- The clinical trial ongoing within the country by the firm will continue. M/s Cadila Healthcare Ltd., has developed a Novel Corona Virus-2019-nCov-Vaccine using DNA platform technology. The firm-initiated Phase-I/II clinical trial in India in more than 1000 participants which is ongoing. The interim data suggests that the vaccine is safe and immunogenic with three doses when administered intradermally. Accordingly, firm has sought permission to conduct PhaseIII clinical trial in 26000 Indian participants, which has been recommended by the Subject Expert Committee.
- M/s Serum and M/s Bharat Biotech vaccines have to be administered in two doses. All the three vaccines have to be stored at 2-8° C.
- After adequate examination, CDSCO has decided to accept the recommendations of the Expert Committee and accordingly, vaccines of M/s Serum and M/s Bharat Biotech are being approved for restricted use in emergency situation and permission is being granted to M/s Cadila Healthcare for conduct of the Phase III clinical trial.
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Excellent but application of research to
People guidelines for injection and mgt thereafter l
The Bharat Biotech vaccine, developed in collaboration with ICMR and NIV (Pune) is a Whole Virion Inactivated coronavirus vaccine. “The firm has generated safety and immunogenicity data in various animal species such as mice, rats, rabbits, Syrian hamster, and also conducted challenge studies on non-human primates (Rhesus macaques) and hamsters. All these data has been shared by the firm with CDSCO. Phase I and Phase II clinical trials were conducted in approx.800 subjects and the results have demonstrated that the vaccine is safe and provides a robust immune response. The Phase III efficacy trial was initiated in India in 25,800 volunteers and till date, 22,500 participants have been vaccinated across the country and the vaccine has been found to be safe as per the data available till date,” it said.
What does the 70% efficacy mean? Does it mean that it will be effective in 70% population getting vaccine or there is 70% chance of not getting infected by the virus
We as HCW will form the largest participants of phase 3/4 combined clinical trials ever taken up. But as in clinical trials, enrolment is voluntary. But enrollment should be opened to other groups like leaders in all fields to increase and infuse confidence. Let all who are involved in the approval process, development and manufacturing also volunteer themselves and show their conviction for their decisions and set an example.
How the Vaccine were tested and then tried on human beings:-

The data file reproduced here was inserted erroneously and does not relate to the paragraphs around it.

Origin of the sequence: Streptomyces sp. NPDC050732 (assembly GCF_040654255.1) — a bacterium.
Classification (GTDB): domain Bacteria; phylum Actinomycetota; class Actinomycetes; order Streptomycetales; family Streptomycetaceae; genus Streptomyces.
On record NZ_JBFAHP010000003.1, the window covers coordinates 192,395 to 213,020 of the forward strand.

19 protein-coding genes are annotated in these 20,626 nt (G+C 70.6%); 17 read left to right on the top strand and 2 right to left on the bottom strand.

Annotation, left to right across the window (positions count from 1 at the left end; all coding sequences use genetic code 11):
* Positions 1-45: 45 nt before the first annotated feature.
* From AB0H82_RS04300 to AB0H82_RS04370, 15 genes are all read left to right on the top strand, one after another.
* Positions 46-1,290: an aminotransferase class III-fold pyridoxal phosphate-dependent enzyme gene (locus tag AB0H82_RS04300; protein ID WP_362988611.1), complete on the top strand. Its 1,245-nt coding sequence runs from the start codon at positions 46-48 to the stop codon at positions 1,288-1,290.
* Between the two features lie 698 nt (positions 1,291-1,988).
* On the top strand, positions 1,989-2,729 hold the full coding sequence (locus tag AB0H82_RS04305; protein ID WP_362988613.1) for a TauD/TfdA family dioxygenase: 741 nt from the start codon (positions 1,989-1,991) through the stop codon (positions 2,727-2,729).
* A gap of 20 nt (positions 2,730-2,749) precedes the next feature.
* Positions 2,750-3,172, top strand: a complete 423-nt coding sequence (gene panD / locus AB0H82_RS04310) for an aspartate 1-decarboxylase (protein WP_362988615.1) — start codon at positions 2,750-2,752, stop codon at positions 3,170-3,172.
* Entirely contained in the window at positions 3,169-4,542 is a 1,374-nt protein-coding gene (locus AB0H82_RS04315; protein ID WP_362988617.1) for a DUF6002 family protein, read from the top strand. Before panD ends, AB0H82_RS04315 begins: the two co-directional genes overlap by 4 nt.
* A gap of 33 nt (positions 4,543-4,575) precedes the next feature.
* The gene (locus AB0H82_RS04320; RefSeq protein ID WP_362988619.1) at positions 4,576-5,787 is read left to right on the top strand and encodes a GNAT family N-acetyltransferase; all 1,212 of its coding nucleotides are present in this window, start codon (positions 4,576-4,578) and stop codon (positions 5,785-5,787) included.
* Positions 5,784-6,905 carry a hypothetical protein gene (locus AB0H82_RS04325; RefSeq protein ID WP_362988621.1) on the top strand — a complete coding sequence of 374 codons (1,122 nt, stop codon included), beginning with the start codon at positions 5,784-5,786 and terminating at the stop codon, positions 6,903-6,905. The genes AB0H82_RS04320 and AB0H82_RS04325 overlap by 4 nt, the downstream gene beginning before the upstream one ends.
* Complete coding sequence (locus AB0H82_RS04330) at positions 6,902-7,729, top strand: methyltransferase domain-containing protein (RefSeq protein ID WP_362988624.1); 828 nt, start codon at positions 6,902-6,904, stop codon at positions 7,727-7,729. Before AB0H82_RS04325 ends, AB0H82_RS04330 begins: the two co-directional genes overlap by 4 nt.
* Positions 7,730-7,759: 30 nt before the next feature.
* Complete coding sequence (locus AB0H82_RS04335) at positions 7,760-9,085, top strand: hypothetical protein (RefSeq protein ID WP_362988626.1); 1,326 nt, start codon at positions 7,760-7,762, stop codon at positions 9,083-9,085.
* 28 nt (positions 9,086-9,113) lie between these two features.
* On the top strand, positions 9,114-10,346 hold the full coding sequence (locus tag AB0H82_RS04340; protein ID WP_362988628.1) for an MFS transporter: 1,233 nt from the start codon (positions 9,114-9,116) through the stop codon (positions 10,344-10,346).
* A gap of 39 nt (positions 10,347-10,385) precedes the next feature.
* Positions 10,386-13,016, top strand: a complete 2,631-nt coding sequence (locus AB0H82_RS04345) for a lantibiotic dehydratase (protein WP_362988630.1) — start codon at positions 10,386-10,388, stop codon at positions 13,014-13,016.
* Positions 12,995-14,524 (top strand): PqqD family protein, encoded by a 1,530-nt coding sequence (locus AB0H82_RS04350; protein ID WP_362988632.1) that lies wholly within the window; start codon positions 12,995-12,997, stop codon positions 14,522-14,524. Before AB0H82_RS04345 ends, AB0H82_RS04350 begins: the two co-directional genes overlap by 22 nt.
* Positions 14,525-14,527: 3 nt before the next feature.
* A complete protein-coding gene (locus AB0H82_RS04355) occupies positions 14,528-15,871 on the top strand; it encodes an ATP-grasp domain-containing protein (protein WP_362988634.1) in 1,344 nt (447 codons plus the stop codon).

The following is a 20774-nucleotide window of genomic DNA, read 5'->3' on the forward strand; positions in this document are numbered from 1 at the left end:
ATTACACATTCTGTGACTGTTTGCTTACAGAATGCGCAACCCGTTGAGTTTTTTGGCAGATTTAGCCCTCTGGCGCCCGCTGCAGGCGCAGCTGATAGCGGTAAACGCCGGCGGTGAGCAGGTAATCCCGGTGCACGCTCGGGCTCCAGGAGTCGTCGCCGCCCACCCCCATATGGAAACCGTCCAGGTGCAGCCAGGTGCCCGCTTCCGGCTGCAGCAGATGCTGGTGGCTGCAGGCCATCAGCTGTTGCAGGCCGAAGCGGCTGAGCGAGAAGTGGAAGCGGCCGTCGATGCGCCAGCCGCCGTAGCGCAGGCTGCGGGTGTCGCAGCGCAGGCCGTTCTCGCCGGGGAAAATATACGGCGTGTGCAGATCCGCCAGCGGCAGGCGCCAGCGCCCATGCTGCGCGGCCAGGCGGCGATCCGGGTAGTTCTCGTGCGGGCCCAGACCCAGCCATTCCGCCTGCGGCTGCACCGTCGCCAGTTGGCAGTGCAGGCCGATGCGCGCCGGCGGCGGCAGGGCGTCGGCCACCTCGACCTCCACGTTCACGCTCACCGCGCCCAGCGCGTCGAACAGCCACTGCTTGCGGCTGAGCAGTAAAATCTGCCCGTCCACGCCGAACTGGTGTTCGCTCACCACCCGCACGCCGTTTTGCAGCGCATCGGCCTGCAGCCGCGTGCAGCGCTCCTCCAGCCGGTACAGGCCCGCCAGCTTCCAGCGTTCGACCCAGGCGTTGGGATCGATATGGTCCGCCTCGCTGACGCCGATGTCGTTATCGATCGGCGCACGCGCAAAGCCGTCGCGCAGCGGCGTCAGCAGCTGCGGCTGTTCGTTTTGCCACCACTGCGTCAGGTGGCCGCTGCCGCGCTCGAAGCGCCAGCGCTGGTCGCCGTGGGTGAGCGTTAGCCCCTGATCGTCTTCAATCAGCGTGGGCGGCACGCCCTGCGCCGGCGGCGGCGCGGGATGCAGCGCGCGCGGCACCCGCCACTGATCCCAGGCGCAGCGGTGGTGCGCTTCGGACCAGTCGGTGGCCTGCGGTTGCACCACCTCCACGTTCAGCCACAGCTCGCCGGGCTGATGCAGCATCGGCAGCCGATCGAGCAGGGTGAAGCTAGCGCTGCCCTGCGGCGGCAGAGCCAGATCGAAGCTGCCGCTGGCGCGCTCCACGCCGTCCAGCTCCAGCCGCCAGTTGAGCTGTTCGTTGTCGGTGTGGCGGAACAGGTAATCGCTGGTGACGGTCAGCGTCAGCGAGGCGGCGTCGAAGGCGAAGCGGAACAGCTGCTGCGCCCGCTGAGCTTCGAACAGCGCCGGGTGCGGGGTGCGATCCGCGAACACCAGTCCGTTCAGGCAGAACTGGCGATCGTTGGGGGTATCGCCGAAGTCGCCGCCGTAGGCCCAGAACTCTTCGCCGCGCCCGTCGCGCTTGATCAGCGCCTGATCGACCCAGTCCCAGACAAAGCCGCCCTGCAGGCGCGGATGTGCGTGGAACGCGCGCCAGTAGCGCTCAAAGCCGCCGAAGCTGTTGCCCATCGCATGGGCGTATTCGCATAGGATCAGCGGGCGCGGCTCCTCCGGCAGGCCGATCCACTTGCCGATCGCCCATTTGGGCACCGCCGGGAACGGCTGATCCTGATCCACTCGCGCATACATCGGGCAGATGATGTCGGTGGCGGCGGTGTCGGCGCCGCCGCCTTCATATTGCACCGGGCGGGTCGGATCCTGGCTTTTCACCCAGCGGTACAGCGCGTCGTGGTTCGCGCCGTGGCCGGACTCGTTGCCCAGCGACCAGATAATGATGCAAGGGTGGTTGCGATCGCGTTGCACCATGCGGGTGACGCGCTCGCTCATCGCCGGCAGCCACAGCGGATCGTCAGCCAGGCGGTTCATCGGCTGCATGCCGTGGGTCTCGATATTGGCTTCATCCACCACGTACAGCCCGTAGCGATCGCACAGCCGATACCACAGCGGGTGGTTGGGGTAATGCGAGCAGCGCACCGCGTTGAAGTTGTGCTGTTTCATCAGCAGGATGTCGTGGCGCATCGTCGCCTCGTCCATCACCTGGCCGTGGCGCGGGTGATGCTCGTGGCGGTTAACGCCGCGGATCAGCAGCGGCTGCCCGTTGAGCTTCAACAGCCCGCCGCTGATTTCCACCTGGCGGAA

The most commonly used vaccines have been around for decades, with millions of people receiving them safely every year. As with all medicines, every vaccine must go through extensive and rigorous testing to ensure it is safe before it can be introduced in a country.
An experimental vaccine is first tested in animals to evaluate its safety and potential to prevent disease. It is then tested in human clinical trials, in three phases:
In phase I, the vaccine is given to a small number of volunteers to assess its safety, confirm it generates an immune response, and determine the right dosage.
In phase II, the vaccine is usually given hundreds of volunteers, who are closely monitored for any side effects, to further assess its ability to generate an immune response. In this phase, data are also collected whenever possible on disease outcomes, but usually not in large enough numbers to have a clear picture of the effect of the vaccine on disease. Participants in this phase have the same characteristics (such as age and sex) as the people for whom the vaccine is intended. In this phase, some volunteers receive the vaccine and others do not, which allows comparisons to be made and conclusions drawn about the vaccine.
In phase III, the vaccine is given to thousands of volunteers – some of whom receive the investigational vaccine, and some of whom do not, just like in phase II trials. Data from both groups is carefully compared to see if the vaccine is safe and effective against the disease it is designed to protect against.
Once the results of clinical trials are available, a series of steps is required, including reviews of efficacy, safety, and manufacturing for regulatory and public health policy approvals, before a vaccine may be introduced into a national immunization programme.
Following the introduction of a vaccine, close monitoring continues to detect any unexpected adverse side effects and further assess effectiveness in the routine use setting among even larger numbers of people to continue assessing how best to use the vaccine for the greatest protective impact.